We present the first investigation of the genetic basis of ASD, carried out for the population of Cyprus. Unlike widely performed large-scale screening studies, we opted to focus on this relatively small and genetically homogenous population in order to maximize the probability of association given a smaller cohort size. Moreover, we included three different ethically matched control groups with the aim to gain more insight into variable expressivity and comorbidity aspects, both of which play an important role in ASD. Thus, even though the number of studied individuals is not large enough to draw statistically significant conclusions, the genetic homogeneity of the participants allowed for some cautious assumptions based on general observations.
One of the challenges encountered in this study was the accuracy of ASDs diagnosis, clearly differentiating them from syndromic neurological conditions, developmental delay, or mental retardation with autistic features. The reevaluation of our patients (G1) has demonstrated that clinical genetic assessment is a vital addition to neurological, psychiatric, or psychological evaluation as a tool for ruling-out genetic syndromes that may affect development and mimic the clinical manifestation of ASD.
In Table 1, we have used the publication by Pinto et al.  as reference for autism-associated variants. Such variants were detected in patients with syndromic conditions that included autistic features, for example, patients 4 and 10. Patient 10, who has inherited a deletion within CNTP2 gene from his unaffected mother, received a preliminary diagnosis of ASD at the age of two years. Screening for metabolic disorders and MRI investigation were negative and no family history has been reported. He suffers from social communication disorder, speech impairment, learning difficulties, global developmental and psychomotor delay, stereotyped behavior, and hyperactivity. In line with the widely observed comorbidity of ASD, the presence of autistic features in the clinical picture even as part of a syndrome, may point to an autism-associated genetic cause. Likewise, the detection of CNVs linked to mental retardation and/or developmental delay is common in patients with nonsyndromic ASD and is demonstrated in our study (e.g., patients 2 and 9). This phenomenon can be explained by shared pathways related to key brain functions; however, the exact cause and timing of differentiation between the different phenotypic outcomes is currently unknown.
The de novo deletion in patient 12 and the inherited deletion in patient 13 (also found in G3) both include miRNA coding genes, so their effects may be mediated by the transcriptional silencing of these miRNAs towards their targets. Identification of the miRNA targets would help understand the molecular mechanism that lead to the manifestation of autistic features in these patients.
The de novo 40.27 kb duplication detected in patient 2 encompassing DISC1 and DISC2 genes, known for their role in ASD , is present in G3 and G4 with two and eight normal carriers, respectively. Patient 2 has a typical ASD phenotype with speech impairment, communication difficulties, poor eye contact, behavioral problems, and hyperactivity. Magnetic resonance imaging (MRI) and electroencephalography (EEG) revealed no abnormalities, and his family history is unremarkable. We assume that this duplication does not have the strong pathogenic effect of the previously reported deletions within this region and may be a population-specific variant, possibly predisposing to ASD under certain conditions.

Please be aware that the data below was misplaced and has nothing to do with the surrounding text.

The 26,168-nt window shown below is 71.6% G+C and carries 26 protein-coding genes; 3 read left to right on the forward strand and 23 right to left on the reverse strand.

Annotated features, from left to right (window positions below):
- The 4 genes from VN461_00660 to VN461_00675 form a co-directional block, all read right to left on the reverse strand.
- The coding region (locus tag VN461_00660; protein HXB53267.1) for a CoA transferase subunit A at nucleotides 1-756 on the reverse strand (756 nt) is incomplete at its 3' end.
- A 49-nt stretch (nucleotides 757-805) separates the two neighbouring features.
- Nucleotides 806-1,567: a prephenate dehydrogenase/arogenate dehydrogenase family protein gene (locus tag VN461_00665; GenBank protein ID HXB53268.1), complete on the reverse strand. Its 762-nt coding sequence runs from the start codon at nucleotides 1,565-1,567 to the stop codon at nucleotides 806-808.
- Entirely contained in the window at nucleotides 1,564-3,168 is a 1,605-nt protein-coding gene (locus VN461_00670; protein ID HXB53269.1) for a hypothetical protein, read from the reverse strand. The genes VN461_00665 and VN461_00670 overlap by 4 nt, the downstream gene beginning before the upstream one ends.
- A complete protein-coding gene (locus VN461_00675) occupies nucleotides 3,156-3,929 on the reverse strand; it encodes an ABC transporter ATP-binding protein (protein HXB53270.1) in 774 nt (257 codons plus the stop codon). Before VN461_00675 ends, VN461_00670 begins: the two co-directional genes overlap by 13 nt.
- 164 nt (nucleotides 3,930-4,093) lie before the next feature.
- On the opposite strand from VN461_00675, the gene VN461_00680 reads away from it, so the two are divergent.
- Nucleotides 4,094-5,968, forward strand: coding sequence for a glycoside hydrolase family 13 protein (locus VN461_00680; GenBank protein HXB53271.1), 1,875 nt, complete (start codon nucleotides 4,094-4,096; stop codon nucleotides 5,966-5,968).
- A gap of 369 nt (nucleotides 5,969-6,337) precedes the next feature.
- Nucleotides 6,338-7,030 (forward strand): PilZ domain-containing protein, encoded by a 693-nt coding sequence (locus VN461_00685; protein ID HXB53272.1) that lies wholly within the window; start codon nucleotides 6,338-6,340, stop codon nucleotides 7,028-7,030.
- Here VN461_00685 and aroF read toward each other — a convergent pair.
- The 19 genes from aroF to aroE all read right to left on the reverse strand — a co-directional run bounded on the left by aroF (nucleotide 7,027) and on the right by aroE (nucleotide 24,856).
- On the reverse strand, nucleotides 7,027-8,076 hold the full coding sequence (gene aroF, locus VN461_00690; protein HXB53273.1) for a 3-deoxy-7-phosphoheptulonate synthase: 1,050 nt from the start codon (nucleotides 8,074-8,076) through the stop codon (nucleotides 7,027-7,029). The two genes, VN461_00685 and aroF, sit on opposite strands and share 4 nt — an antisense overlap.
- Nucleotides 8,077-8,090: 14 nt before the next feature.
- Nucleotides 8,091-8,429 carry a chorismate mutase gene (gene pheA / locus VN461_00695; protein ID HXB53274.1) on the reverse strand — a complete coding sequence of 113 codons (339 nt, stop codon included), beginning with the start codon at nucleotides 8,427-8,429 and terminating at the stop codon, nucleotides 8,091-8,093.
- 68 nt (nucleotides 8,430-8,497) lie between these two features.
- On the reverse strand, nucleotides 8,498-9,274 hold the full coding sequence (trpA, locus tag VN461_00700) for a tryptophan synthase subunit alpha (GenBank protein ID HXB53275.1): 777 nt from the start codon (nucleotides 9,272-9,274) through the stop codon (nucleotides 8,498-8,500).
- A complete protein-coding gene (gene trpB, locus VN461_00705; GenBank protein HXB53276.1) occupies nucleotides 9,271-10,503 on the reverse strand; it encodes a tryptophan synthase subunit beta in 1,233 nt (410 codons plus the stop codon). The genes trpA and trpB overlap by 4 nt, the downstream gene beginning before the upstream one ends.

The above data support the multifactorial model of autism, where potentially causative aberrations exhibit variable penetrance depending on the genetic background, often defined as the synergy of other coexisting aberrations . In our study, some patients (patients 5, 7, 8, 10, 11, and 14) were found to carry more than one potentially causative CNV. In the case of patient 11, the deletion within the known 3q29 microdeletion syndrome region inherited form an affected father is most probably the primary cause of the child’s phenotype, which includes learning difficulties, poor concentration (without hyperactivity), and mild intellectual disability with normal EEG. Patient 8 inherited two aberrations from his mother, one of which affects the known 1q21.1 microdeletion/duplication syndrome region. He has a relatively mild ASD phenotype and attends a private secondary school with some educational support. Despite his normal speech, he is socially isolated form his peers, exhibits stereotyped hand movements, reduced facial expressivity, and emotional withdrawal, echolalia, psychomotor hyperactivity, and narrow interests. His mother suffers from depression after being disabled due to an accident. The hypothesis of a combined causative effect is more applicable to the cases where the CNVs are inherited from different parents (as in patients 10, 11, and 14) rather than from a single healthy carrier (patients 5, 7, and 8). At the same time, it should be noted that the resolution of 400K array-CGH cannot rule-out smaller contributing aberrations, and the data interpretation cannot exclude the possibility of potentially significant findings being filtered out as benign. Moreover, one cannot ignore the effect of possible epigenetic and environmental modifications, adding more complexity to the disease aetiology.